Jesus' Precepts and Deeds through His Three Years of Teaching

Second day in Sychar

- Chapter 87 -
The true homeland is with the Lord. The Jewish sceptics. Their departure and arrest by Roman soldiers. Cornelius with the Lord.

fter all the others had left, the young host, at whose wedding I had converted the water into wine, came to Me saying, 'Lord! Those who had followed us from Judea and Jerusalem and fortified themselves with food and drink in the larger guest-room, would like a word with You. Because from what I can make out, several are ready to depart to their homeland and look after their businesses. If you will allow me I shall go and tell them.'
Say I, 'I do not think that is necessary! Whoever is and remains with Me is in his true homeland, and whoever does not earn himself this one and only true and lasting homeland shall wander about like a fugitive beast searching the desert for fare and shelter, finding neither, finally to languish from hunger, thirst and cold, becoming a prey to predators from such barren desert.
Has anyone around Me gone without? Were not all sated daily from the heavens physically and spiritually? Did anyone suffer hunger or thirst travelling with Me? - I say unto you: He who wants to leave, let him leave, but whoever wants to remain, let him! He who leaves Me shall also be left by Me, and whoever does not seek Me, him I shall in no way seek over zealously! - Go and tell them this!'
Says the host, 'Lord, I am troubled; You shall no doubt also be displeased with these citizens of Cana who have gone home to rest?'
Say I, 'You did not understand Me! Behold, these folk have already fully received Me into their hearts, and My teaching has become sacred to them; but to those Jews the teaching that I gave at Sychar is not fully agreeable, and they yearn even more for their leaven than their households, and hence to leave for home! But they want to give Me the honour, so as not to be regarded as churls here. Hence go out and openly tell them everything I said to you!'
Directed thus, the host goes and acquaints them verbatim with what I said to him. All are startled and feel personally pilloried by turns. Some are offended, but others take it to heart, turning it over in their minds and saying, 'He has got us; and it unfortunately is so; hopefully He will forgive us, let us stay!'
But the offended ones say, 'Yet we are going! Although we lacked nothing with Him we are fed up with this Scythian indigence, and besides one has to always watch one's words very carefully, for the verdict is not long a-coming, and then one can see how to get back into favour; for leniency there is none with him! Whatever He has pronounced accommodates no compromise! Hence we shall tarry with Him no more.'
But the contrite ones say, 'This might be true, and the priests are certainly accommodating in Jerusalem, particularly where the offerings are liberal. But He will not compromise by a hair's breadth even if offered the entire earth! Hence it is somewhat hard to get on with Him; yet He is bound to be one of the greatest prophets at the very least, full of power and life, and even mute nature responds to His nod. What is left us other than to remain for as long as he Himself does not remove us?! Because the signs He worked before our eyes no man has done before him, and we therefore are staying with Him, come what may!'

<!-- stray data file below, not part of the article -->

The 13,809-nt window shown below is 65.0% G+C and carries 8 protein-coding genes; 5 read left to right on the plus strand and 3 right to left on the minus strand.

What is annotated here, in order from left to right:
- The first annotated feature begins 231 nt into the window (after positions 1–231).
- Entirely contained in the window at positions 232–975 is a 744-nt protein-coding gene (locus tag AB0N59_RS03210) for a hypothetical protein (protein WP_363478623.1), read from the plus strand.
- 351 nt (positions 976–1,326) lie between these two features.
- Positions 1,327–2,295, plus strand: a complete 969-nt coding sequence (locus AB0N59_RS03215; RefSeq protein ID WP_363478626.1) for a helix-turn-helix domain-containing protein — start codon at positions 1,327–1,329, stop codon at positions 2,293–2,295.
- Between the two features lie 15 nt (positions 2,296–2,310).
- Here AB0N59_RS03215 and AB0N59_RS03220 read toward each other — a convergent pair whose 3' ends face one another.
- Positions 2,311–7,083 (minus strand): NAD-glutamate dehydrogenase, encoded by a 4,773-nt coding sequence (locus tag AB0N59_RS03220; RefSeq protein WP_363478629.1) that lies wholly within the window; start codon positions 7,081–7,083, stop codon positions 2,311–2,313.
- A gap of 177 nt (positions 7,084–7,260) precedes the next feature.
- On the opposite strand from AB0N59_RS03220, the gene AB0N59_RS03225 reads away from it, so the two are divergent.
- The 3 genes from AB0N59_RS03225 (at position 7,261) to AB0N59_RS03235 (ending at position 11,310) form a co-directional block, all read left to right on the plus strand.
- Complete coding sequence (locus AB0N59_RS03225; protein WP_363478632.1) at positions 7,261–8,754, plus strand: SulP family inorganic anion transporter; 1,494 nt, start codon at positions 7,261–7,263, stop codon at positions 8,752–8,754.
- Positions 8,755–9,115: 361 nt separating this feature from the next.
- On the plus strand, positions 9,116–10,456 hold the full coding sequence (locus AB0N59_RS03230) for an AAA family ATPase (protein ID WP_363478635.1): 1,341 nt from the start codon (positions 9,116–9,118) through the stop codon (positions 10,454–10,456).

The offended ones however say, 'Do what you will, but we go. If we owe the host anything, let him give us the bill!'
But the host says, 'I keep no accommodation for strangers, but only for native children of Jacob, and these are free just as elsewhere in Canaan, where the brooks are flowing with milk and honey.'
Hearing this they arise, take to the road and are gone. But after several hours journey from Cana, they are too exhausted to lift their feet, sinking down on the road, some hundred in number, to take their night's rest.
But a strong detachment of Roman mercenaries coming the other way from Jerusalem bumps into this caravan. Not being capable of being shaken awake however, the exhausted are guarded till morning. Awakening in the morning however they find themselves bound by the hands, and being without travel passes they are arrested one and all and brought before the court at Jerusalem, being examined there for seven days and then released, after paying the necessary fines, having been identified as Jews.
A segment of these soldiers also arrives at Cana the same morning. After searching our house, and after our clearing ourselves with our travel passes from Jerusalem, they raise no further obstacles and depart for Capernaum, their chief commander having recognised Me and discussed several matters with Me and acquainting Me of his projected extended stay at Capernaum, his family already having moved there two days earlier, where he is meeting them. Therewith he invites Me to drop in on him at Capernaum, which I agree to in a few days time.
He also asks Me about the large caravan he came across sleeping on the road.
I tell him, and he replies with a smile, 'Did I not guess that I bumped into such breed, who basically are pharisaical spies, and it would greatly surprise me if You did not identify them so at first glance!'
Whereto I replied, 'You are not altogether wrong in suspecting them to be so. But they were not yet so when following Me from Jerusalem and Judea; but now some of them shall be so, to their own great detriment. Because the Temple-breed covets betrayal indeed, but actually fears the informer more than the betrayed enemy, and hence does not let informers go. Nearly all get to drink of the accursed water and hardly one in ten survives this; but the burst ones then are usually branded false accusers and buried at Jehoshapat in the accursed soil. And this shall also be the fate of some of those turning informers on Me! Because My time is not yet come.'